The Kurdistan Workers Party, or PKK, declared a full-scale ceasefire earlier this month as part of its move to become a legitimate political force. The withdrawal of its fighters into northern Iraq was scheduled for 1 September, but yesterday the group issued a statement to a German- based news agency, DEM, saying it had moved the date forward. "To unilaterally stop the war at this time of heavy disaster is the greatest support to the state and people of Turkey," the statement said.
It added that the money spent by the state fighting the PKK had hindered its ability to deal with the aftermath of the earthquake. More than 40,000 people are estimated to have died in last week's tremor, which also left 200,000 homeless.
The withdrawal could represent a turning point in the bloody 15-year insurrection, which has led to the deaths of more than 30,000 Kurdish fighters and about 5,000 Turkish soldiers, police and officials in the south-east of the country.
The end of the armed struggle and subsequent withdrawal was ordered by Abdullah Ocalan, the PKK leader, who has been sentenced to death for treason. Ocalan was seized six months ago while staying at a property owned by the Greek embassy outside the Kenyan capital, Nairobi.
During his trial Ocalan pleaded for his life, saying: "I am ready to serve Turkey but for that I must remain alive. What will happen if I die?" He added: "I share the pain of those families [who have lost relatives]. I am sorry. I promise I will stop the spilling of blood and work for peace and brotherhood."
Ocalan's arrest brought attacks on Greek embassies around the world, including in London, and the death of 25 people. The PKK warned tourists to stay away from Turkey. Since then the PKK has steadily moved away from violence.
On 13 July it announced an end to the attacks and suicide bombings it launched in response to Ocalan's arrest. Earlier this month it announced the withdrawal of its forces from Turkey. Yesterday's statement said that the number of fighters in south-east Turkey had already been drastically reduced and that the occasional clashes still breaking out "did not originate" with the PKK.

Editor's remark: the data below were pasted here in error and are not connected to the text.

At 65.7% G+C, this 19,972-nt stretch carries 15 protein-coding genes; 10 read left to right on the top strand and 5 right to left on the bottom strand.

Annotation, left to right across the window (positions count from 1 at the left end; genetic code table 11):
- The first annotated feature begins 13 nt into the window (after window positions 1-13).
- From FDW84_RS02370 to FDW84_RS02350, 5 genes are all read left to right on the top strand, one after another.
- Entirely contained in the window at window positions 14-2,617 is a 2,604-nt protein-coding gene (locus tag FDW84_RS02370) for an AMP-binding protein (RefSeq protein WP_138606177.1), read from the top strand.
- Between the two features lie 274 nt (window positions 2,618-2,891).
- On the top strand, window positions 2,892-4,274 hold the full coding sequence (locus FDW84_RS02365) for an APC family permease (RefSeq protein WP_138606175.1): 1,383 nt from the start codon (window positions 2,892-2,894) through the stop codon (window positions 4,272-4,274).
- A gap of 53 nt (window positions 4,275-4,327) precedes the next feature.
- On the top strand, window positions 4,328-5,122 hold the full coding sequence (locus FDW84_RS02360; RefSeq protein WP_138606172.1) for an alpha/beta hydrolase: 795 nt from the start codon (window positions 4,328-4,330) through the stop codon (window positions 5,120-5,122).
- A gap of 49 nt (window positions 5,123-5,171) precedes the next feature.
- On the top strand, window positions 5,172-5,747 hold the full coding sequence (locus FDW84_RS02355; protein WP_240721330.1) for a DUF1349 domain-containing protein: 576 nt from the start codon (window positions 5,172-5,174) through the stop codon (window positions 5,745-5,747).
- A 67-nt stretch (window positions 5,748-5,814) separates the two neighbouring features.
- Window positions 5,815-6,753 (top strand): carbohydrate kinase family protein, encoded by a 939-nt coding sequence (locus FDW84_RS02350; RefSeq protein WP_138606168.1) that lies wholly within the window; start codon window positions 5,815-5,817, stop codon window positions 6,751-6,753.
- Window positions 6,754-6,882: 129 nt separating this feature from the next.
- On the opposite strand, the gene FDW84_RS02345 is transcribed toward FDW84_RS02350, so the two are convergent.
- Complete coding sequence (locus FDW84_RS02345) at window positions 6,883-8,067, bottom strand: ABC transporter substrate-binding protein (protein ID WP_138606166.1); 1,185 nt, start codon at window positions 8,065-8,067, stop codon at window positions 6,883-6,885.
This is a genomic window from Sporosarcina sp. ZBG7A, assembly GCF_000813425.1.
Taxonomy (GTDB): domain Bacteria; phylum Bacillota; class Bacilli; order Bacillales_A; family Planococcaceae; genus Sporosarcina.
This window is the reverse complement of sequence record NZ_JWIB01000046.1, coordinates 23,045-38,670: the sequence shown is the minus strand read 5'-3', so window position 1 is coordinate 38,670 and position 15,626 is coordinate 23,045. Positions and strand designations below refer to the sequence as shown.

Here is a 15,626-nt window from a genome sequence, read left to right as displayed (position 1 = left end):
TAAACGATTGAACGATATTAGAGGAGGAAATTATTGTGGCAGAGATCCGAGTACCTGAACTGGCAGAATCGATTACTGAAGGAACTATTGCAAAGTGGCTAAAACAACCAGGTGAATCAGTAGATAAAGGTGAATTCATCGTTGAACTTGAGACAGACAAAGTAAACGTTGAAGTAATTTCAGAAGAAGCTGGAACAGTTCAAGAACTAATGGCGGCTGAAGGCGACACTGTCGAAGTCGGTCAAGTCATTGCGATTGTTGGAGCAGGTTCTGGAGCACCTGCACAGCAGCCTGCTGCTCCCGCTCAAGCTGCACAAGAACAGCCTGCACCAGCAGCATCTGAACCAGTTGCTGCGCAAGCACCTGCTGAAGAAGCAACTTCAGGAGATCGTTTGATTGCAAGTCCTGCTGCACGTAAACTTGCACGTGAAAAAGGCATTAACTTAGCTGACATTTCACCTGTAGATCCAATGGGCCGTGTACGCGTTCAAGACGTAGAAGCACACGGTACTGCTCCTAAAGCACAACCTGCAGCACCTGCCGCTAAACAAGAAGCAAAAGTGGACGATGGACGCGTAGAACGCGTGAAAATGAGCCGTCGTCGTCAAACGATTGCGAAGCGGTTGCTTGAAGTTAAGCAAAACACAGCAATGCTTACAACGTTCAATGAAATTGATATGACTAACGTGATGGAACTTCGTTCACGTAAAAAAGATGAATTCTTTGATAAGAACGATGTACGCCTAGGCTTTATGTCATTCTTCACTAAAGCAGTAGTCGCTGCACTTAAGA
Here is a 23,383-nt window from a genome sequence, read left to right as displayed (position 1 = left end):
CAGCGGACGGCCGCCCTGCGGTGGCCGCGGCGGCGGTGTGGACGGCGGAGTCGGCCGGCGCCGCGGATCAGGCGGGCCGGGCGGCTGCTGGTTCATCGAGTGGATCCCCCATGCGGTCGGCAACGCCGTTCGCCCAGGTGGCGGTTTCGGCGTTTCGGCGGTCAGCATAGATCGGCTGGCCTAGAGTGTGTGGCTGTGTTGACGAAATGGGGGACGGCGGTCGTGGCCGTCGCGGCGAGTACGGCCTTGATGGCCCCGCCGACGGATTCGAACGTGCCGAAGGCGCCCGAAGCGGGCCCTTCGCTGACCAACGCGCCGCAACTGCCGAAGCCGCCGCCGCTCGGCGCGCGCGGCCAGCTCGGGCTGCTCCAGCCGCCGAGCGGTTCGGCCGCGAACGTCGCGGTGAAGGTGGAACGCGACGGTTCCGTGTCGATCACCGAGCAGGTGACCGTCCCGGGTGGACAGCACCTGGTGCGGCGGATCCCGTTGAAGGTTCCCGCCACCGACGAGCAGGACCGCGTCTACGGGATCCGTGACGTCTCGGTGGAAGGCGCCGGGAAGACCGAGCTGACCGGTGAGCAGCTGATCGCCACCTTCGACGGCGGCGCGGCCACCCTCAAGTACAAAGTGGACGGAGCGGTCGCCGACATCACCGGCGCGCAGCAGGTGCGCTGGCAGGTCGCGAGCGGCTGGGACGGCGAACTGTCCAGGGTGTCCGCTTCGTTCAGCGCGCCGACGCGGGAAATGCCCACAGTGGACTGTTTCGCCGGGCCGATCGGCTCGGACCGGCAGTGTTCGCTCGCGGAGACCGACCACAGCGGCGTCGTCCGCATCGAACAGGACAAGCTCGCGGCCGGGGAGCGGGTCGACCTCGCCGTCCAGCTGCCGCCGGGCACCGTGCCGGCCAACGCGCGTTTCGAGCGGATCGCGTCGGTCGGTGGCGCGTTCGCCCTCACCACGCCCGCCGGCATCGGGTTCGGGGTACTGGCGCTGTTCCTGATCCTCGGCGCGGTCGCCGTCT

"The leadership is trying to switch its strategy," said Professor Ilter Turan, head of international relations at Bilgi university in Istanbul. "However, I am sceptical. They are not saying they are laying down their weapons: they are just saying they are going to take their weapons somewhere else."
Professor Turan said thatthere may once have been 5,000 to 6,000 men in the PKK, whose strongholds are in the mountains, but that the number was now possibly closer to 1,500. Much of the PKK's political leadership is in Europe and some observers believe that it is these who want the movement to pursue a political path.
The rise of the PKK over the past 15 years followed years of repression of the Kurds by the Turkish authorities. Restrictions on language and culture have been eased but, there remains a ban on broadcasting and education in Kurdish.
In the south-east, where most of Turkey's 12 million to 15 million Kurds live, other Kurdish groups have been politically successful.Reuse content